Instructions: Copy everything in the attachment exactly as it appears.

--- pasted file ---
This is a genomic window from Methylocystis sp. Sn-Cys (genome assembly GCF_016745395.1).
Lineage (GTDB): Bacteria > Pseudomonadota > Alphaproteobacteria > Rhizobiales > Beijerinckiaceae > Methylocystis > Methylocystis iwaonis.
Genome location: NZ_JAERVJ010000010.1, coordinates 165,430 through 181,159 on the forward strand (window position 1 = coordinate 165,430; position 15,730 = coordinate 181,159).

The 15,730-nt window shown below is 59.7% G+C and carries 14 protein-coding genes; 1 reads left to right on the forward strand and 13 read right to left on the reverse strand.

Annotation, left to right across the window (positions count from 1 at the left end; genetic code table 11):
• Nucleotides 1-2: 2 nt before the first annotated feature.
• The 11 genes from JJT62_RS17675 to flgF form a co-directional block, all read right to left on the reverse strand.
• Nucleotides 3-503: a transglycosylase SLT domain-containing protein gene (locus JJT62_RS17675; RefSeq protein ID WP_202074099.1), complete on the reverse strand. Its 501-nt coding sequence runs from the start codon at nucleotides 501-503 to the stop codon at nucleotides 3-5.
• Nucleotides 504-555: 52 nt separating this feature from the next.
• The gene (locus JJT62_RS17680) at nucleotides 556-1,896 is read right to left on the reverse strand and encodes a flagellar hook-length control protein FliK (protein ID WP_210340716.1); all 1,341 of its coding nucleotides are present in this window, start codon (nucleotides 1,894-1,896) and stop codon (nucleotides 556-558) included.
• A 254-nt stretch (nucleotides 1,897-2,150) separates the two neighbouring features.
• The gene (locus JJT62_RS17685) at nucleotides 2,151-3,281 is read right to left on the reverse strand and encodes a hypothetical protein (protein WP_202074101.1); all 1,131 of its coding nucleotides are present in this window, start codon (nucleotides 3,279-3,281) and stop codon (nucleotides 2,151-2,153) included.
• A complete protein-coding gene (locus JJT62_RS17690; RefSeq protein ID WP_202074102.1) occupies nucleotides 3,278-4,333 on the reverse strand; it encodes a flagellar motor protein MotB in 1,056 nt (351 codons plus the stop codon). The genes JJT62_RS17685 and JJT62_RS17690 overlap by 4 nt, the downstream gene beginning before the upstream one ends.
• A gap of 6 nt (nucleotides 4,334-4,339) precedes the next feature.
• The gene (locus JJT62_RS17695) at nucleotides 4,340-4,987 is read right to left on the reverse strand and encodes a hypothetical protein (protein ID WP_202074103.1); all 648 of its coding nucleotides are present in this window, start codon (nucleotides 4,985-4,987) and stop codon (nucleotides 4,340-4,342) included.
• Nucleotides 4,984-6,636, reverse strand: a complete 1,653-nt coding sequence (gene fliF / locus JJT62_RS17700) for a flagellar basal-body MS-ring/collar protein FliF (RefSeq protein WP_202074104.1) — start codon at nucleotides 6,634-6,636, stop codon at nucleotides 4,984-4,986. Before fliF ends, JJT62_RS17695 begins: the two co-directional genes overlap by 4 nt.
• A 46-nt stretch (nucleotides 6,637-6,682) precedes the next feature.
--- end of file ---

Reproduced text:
This is a genomic window from Methylocystis sp. Sn-Cys (genome assembly GCF_016745395.1).
Lineage (GTDB): Bacteria > Pseudomonadota > Alphaproteobacteria > Rhizobiales > Beijerinckiaceae > Methylocystis > Methylocystis iwaonis.
Genome location: NZ_JAERVJ010000010.1, coordinates 165,430 through 181,159 on the forward strand (window position 1 = coordinate 165,430; position 15,730 = coordinate 181,159).

The 15,730-nt window shown below is 59.7% G+C and carries 14 protein-coding genes; 1 reads left to right on the forward strand and 13 read right to left on the reverse strand.

Annotation, left to right across the window (positions count from 1 at the left end; genetic code table 11):
• Nucleotides 1-2: 2 nt before the first annotated feature.
• The 11 genes from JJT62_RS17675 to flgF form a co-directional block, all read right to left on the reverse strand.
• Nucleotides 3-503: a transglycosylase SLT domain-containing protein gene (locus JJT62_RS17675; RefSeq protein ID WP_202074099.1), complete on the reverse strand. Its 501-nt coding sequence runs from the start codon at nucleotides 501-503 to the stop codon at nucleotides 3-5.
• Nucleotides 504-555: 52 nt separating this feature from the next.
• The gene (locus JJT62_RS17680) at nucleotides 556-1,896 is read right to left on the reverse strand and encodes a flagellar hook-length control protein FliK (protein ID WP_210340716.1); all 1,341 of its coding nucleotides are present in this window, start codon (nucleotides 1,894-1,896) and stop codon (nucleotides 556-558) included.
• A 254-nt stretch (nucleotides 1,897-2,150) separates the two neighbouring features.
• The gene (locus JJT62_RS17685) at nucleotides 2,151-3,281 is read right to left on the reverse strand and encodes a hypothetical protein (protein WP_202074101.1); all 1,131 of its coding nucleotides are present in this window, start codon (nucleotides 3,279-3,281) and stop codon (nucleotides 2,151-2,153) included.
• A complete protein-coding gene (locus JJT62_RS17690; RefSeq protein ID WP_202074102.1) occupies nucleotides 3,278-4,333 on the reverse strand; it encodes a flagellar motor protein MotB in 1,056 nt (351 codons plus the stop codon). The genes JJT62_RS17685 and JJT62_RS17690 overlap by 4 nt, the downstream gene beginning before the upstream one ends.
• A gap of 6 nt (nucleotides 4,334-4,339) precedes the next feature.
• The gene (locus JJT62_RS17695) at nucleotides 4,340-4,987 is read right to left on the reverse strand and encodes a hypothetical protein (protein ID WP_202074103.1); all 648 of its coding nucleotides are present in this window, start codon (nucleotides 4,985-4,987) and stop codon (nucleotides 4,340-4,342) included.
• Nucleotides 4,984-6,636, reverse strand: a complete 1,653-nt coding sequence (gene fliF / locus JJT62_RS17700) for a flagellar basal-body MS-ring/collar protein FliF (RefSeq protein WP_202074104.1) — start codon at nucleotides 6,634-6,636, stop codon at nucleotides 4,984-4,986. Before fliF ends, JJT62_RS17695 begins: the two co-directional genes overlap by 4 nt.
• A 46-nt stretch (nucleotides 6,637-6,682) precedes the next feature.